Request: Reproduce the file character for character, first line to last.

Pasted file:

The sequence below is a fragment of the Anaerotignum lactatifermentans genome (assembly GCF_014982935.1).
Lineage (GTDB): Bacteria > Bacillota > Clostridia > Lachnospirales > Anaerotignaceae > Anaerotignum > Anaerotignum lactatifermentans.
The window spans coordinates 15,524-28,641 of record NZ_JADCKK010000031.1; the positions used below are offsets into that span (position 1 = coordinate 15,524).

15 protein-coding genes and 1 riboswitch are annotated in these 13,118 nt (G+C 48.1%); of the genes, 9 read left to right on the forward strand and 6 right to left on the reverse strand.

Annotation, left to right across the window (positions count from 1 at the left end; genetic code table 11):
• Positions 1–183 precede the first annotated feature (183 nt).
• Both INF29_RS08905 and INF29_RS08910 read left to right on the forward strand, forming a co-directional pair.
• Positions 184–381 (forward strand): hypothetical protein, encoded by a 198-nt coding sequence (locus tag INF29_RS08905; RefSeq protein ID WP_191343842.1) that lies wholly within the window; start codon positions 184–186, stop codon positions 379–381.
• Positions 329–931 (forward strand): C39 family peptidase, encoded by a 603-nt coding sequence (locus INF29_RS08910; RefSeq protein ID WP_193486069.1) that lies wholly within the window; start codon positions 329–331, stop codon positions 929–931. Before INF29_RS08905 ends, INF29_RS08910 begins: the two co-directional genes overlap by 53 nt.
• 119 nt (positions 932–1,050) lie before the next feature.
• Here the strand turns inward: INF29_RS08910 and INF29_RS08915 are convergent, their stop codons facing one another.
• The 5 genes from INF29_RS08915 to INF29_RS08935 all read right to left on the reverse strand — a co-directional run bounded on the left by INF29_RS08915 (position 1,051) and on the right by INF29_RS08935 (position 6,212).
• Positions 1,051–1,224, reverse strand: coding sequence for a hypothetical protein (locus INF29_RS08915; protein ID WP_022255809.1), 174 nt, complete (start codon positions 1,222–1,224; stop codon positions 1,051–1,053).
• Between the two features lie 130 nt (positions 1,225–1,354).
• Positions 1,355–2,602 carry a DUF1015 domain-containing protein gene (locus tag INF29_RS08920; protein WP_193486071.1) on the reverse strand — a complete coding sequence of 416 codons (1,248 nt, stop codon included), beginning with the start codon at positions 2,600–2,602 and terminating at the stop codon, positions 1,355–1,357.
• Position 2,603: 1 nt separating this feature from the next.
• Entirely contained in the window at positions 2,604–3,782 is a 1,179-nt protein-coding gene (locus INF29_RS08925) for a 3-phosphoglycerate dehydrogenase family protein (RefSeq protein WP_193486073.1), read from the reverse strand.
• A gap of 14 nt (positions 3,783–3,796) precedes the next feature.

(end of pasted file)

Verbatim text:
The sequence below is a fragment of the Anaerotignum lactatifermentans genome (assembly GCF_014982935.1).
Lineage (GTDB): Bacteria > Bacillota > Clostridia > Lachnospirales > Anaerotignaceae > Anaerotignum > Anaerotignum lactatifermentans.
The window spans coordinates 15,524-28,641 of record NZ_JADCKK010000031.1; the positions used below are offsets into that span (position 1 = coordinate 15,524).

15 protein-coding genes and 1 riboswitch are annotated in these 13,118 nt (G+C 48.1%); of the genes, 9 read left to right on the forward strand and 6 right to left on the reverse strand.

Annotation, left to right across the window (positions count from 1 at the left end; genetic code table 11):
• Positions 1–183 precede the first annotated feature (183 nt).
• Both INF29_RS08905 and INF29_RS08910 read left to right on the forward strand, forming a co-directional pair.
• Positions 184–381 (forward strand): hypothetical protein, encoded by a 198-nt coding sequence (locus tag INF29_RS08905; RefSeq protein ID WP_191343842.1) that lies wholly within the window; start codon positions 184–186, stop codon positions 379–381.
• Positions 329–931 (forward strand): C39 family peptidase, encoded by a 603-nt coding sequence (locus INF29_RS08910; RefSeq protein ID WP_193486069.1) that lies wholly within the window; start codon positions 329–331, stop codon positions 929–931. Before INF29_RS08905 ends, INF29_RS08910 begins: the two co-directional genes overlap by 53 nt.
• 119 nt (positions 932–1,050) lie before the next feature.
• Here the strand turns inward: INF29_RS08910 and INF29_RS08915 are convergent, their stop codons facing one another.
• The 5 genes from INF29_RS08915 to INF29_RS08935 all read right to left on the reverse strand — a co-directional run bounded on the left by INF29_RS08915 (position 1,051) and on the right by INF29_RS08935 (position 6,212).
• Positions 1,051–1,224, reverse strand: coding sequence for a hypothetical protein (locus INF29_RS08915; protein ID WP_022255809.1), 174 nt, complete (start codon positions 1,222–1,224; stop codon positions 1,051–1,053).
• Between the two features lie 130 nt (positions 1,225–1,354).
• Positions 1,355–2,602 carry a DUF1015 domain-containing protein gene (locus tag INF29_RS08920; protein WP_193486071.1) on the reverse strand — a complete coding sequence of 416 codons (1,248 nt, stop codon included), beginning with the start codon at positions 2,600–2,602 and terminating at the stop codon, positions 1,355–1,357.
• Position 2,603: 1 nt separating this feature from the next.
• Entirely contained in the window at positions 2,604–3,782 is a 1,179-nt protein-coding gene (locus INF29_RS08925) for a 3-phosphoglycerate dehydrogenase family protein (RefSeq protein WP_193486073.1), read from the reverse strand.
• A gap of 14 nt (positions 3,783–3,796) precedes the next feature.